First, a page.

________________ CM . . . . Volume XXIV Number 17 . . . . January 5, 2018


Game's End.

Natasha Deen.
Winnipeg, MB: Great Plains Teen Fiction, 2017.
239 pp., trade pbk., EPUB & Kindle, $14.95 (pbk.).
ISBN 978-1-927855-85-0 (pbk.), ISBN 978-1-927855-86-7 (EPUB), ISBN 978-1-927855-87-4 (Kindle).

Grades 7-10 / Ages 12-15.

Review by Ann Ketcheson.

**** /4



Lifting my face, I saw the sky from this position wasn't the same. A yellow sun blazed in an orange sky, and from the black centre of the star, the shadows swooped down. I had no idea what they were, but common sense said they were big, bad, and deadly.

I had Homer roll into a fetal position, then Zeke curled himself around his brother. My matchstick figure wasn't big enough to cover them both. Time to fight. I stood over them, yanked on my hood, pulled off my scarf, and hoped the evil things wouldn't go for my face.

I've always wondered why ghosts feel as solid to me as the living, and as one of the shadows flew close, I got my answer. For this moment, for this time. So I could use my scarf as a weapon, wrap it around the shadow and fling it to the side. So I could make a fist and punch the one that swooped close.

It was demonic whack-a-mole, as soon as I smacked one of them out of the way, another took its place. They stank of sulphur and desperate need, and even with the protection of my coat and gloves, I felt their acidic touch. More of them swooped down. My arms were tiring, my legs were losing strength from the countless squats and lunges, and I was sure I'd pulled a muscle – or seven – in my back. I hit and swung and boomeranged until I thought my arms would fly off. From behind, I heard a loud roar, words spoken in a language I couldn't understand.

The shadows exploded, raining black dust. There was a loud crack and a brilliant flash of light burned the sky. The sound of a sonic boom, a high keening. Blistering heat followed by a sharp cold and the pungent smell of rot. The light faded. Nell was beside me. Zeke and Homer were gone. I scanned the landscape. The scarf slipped from my fingers. Craig lay in a pool of scarlet, Serge knelt beside him.

In Game's End, Maggie Johnson continues her work as a spirit guardian, helping souls cross over from this world to the next, but a powerful soul-eater is on the loose, making it almost impossible for her to help ghosts transition. Maggie soon realizes that this fight is a personal one because the soul-eater has some sort of connection to her family and is set upon revenge. Maggie wants answers about her mother and also about the soul-eater but wonders if she's strong enough to cope with what she might find out.

      Game's End is the third book of Natasha Deen's trilogy starring Maggie Johnson, and continues the saga of Guardian and Gatekeeper. Once again Maggie shows how resilient and stubborn she is as she tries to solve the mysterious deaths of people in Dead Falls, AB. The townspeople are suspicious and view Maggie as some sort of threat or bad luck, and the local media harass her in an attempt to reveal her powers. While Maggie does possess supernatural powers, she is also caring and compassionate, hoping only to solve real-life mysteries so that souls can be peacefully transitioned to the next world. She now faces the threat of a soul-eater whose intention is to get to the souls first, before Maggie can help them. In Game's End, Maggie's powers seem to be growing and expanding, but this can also make them unpredictable, which only adds pressure to her already stressful situation.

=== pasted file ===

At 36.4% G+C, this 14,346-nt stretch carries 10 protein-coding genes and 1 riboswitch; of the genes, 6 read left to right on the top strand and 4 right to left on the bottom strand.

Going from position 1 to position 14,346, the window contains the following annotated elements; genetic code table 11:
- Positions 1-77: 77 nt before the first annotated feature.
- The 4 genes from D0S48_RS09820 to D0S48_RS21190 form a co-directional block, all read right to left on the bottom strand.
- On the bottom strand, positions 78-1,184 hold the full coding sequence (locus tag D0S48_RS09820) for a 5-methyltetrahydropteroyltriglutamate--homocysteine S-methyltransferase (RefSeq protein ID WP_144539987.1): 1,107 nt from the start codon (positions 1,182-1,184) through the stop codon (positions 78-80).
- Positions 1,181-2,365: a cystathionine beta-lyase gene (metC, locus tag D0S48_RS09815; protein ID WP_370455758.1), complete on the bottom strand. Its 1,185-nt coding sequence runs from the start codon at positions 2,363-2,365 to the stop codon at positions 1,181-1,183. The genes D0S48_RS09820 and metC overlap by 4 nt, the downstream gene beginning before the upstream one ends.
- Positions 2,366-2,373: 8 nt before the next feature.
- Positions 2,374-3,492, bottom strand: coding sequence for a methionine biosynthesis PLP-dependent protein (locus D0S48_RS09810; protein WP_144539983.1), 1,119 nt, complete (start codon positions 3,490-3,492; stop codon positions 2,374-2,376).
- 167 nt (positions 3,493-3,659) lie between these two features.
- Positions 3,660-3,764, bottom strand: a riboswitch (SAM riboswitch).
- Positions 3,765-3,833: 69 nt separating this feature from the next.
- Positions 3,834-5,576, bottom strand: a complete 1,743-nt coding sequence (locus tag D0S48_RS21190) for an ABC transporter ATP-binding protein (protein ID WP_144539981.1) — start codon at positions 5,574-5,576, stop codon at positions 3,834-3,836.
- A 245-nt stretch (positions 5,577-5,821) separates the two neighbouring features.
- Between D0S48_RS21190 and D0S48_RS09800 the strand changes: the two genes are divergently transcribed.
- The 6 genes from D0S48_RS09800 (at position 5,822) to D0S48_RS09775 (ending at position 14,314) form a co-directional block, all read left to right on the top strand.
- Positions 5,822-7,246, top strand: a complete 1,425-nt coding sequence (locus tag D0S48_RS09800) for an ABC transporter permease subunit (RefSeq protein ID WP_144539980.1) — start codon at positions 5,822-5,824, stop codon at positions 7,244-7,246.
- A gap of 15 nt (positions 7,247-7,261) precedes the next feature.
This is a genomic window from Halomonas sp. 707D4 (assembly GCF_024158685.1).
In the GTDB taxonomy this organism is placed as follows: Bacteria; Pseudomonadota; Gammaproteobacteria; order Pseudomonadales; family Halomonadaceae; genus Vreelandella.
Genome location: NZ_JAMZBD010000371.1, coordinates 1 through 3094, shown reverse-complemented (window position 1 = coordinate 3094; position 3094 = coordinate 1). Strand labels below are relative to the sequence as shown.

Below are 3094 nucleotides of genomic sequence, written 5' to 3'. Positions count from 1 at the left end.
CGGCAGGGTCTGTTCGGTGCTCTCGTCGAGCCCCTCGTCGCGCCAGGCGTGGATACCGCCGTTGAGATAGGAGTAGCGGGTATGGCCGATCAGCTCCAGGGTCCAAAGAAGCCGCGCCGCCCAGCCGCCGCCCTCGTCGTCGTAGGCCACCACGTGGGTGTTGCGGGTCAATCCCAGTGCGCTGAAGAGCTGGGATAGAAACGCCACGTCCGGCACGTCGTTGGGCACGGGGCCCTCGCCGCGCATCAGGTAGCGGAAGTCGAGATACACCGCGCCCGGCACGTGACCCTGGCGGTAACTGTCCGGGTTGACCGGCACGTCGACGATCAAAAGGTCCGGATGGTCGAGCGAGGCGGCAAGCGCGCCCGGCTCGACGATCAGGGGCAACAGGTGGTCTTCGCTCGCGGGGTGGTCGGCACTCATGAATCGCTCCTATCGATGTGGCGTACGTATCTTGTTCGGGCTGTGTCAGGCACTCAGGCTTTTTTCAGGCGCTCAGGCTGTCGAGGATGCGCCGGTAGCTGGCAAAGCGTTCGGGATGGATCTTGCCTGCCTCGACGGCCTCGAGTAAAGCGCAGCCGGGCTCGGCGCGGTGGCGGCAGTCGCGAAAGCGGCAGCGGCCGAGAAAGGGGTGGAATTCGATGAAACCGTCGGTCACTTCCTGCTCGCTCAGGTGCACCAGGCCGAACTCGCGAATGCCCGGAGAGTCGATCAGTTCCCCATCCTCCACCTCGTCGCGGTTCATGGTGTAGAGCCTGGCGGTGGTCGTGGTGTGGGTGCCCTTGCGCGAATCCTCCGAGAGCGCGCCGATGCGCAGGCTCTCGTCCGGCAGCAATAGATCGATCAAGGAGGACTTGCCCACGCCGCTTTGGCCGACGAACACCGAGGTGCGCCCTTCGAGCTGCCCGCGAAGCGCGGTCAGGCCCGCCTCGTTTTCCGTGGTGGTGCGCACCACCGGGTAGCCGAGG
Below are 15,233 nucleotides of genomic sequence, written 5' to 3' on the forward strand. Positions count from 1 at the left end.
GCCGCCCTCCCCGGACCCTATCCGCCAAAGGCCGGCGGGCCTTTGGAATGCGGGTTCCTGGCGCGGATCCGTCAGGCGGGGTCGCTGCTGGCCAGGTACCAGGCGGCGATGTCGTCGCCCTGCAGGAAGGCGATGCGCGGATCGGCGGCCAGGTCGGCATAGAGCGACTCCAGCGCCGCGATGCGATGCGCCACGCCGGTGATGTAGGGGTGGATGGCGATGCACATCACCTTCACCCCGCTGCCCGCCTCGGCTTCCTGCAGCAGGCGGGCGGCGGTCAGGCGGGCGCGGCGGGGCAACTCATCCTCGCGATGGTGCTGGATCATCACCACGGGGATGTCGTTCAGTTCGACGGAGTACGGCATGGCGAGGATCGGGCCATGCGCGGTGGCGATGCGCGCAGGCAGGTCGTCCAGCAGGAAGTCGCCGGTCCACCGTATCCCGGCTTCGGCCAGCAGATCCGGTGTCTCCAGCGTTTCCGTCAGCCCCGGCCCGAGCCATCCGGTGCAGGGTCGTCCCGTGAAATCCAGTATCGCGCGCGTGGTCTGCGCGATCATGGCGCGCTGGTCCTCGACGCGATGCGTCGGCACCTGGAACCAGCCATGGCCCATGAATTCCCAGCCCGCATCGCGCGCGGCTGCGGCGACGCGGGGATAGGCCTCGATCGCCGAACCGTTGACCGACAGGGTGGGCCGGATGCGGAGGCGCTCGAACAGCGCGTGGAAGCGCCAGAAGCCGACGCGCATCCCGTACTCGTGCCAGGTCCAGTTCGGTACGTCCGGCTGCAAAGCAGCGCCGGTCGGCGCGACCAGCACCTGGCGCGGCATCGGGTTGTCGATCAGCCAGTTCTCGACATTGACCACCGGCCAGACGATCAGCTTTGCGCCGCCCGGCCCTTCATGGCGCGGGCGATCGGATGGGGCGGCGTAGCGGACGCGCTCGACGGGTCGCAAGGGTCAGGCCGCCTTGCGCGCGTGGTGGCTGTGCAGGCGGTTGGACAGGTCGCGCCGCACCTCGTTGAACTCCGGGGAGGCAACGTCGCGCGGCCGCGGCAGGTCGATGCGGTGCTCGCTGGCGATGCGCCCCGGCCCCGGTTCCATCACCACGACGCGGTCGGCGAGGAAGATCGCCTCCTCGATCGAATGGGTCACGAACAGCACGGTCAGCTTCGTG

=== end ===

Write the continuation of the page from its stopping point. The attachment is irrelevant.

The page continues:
Fans of this series will recognize many of the supporting characters who are from both the real and the supernatural world. Maggie is helped by her friend Nell who often adds comic relief to grim situations. Other flesh and blood characters include Maggie's dad, who is her biggest fan and supporter, as well as his girlfriend Nancy, the local sheriff. The supernatural cast of characters who assist the protagonist includes Maggie's boyfriend Craig, a ferrier of souls, and her friend Serge, whose death was the focus of Guardian.

      Game's End is, in part, a classic good versus evil story in which the evil often appears very different from what it truly is. Webs of lies and deceit cover up evil characteristics in the novel as they often do in real life, and it takes time for readers to realize who can be trusted. As in any good murder mystery, Deen provides clues here and there for her readers.

      Once again, Natasha Deen has produced an interesting mix of events, characters and genres within one young adult novel. There are elements of murder and mystery, horror, fantasy and the paranormal all within the same story. Yet, with all of this mix, Game's End remains a coming-of-age novel at its core. Readers will understand and empathize with Maggie, a young woman who is doing her best to use her powers, both supernatural and natural, to make her community a better place. As she herself states on the final page of the novel, "Maybe there are no happy endings. Maybe there are just endings, and it is up to us to make them happy."

Highly Recommended.

Ann Ketcheson, a retired high school teacher-librarian and teacher of English and French, lives in Ottawa, ON.

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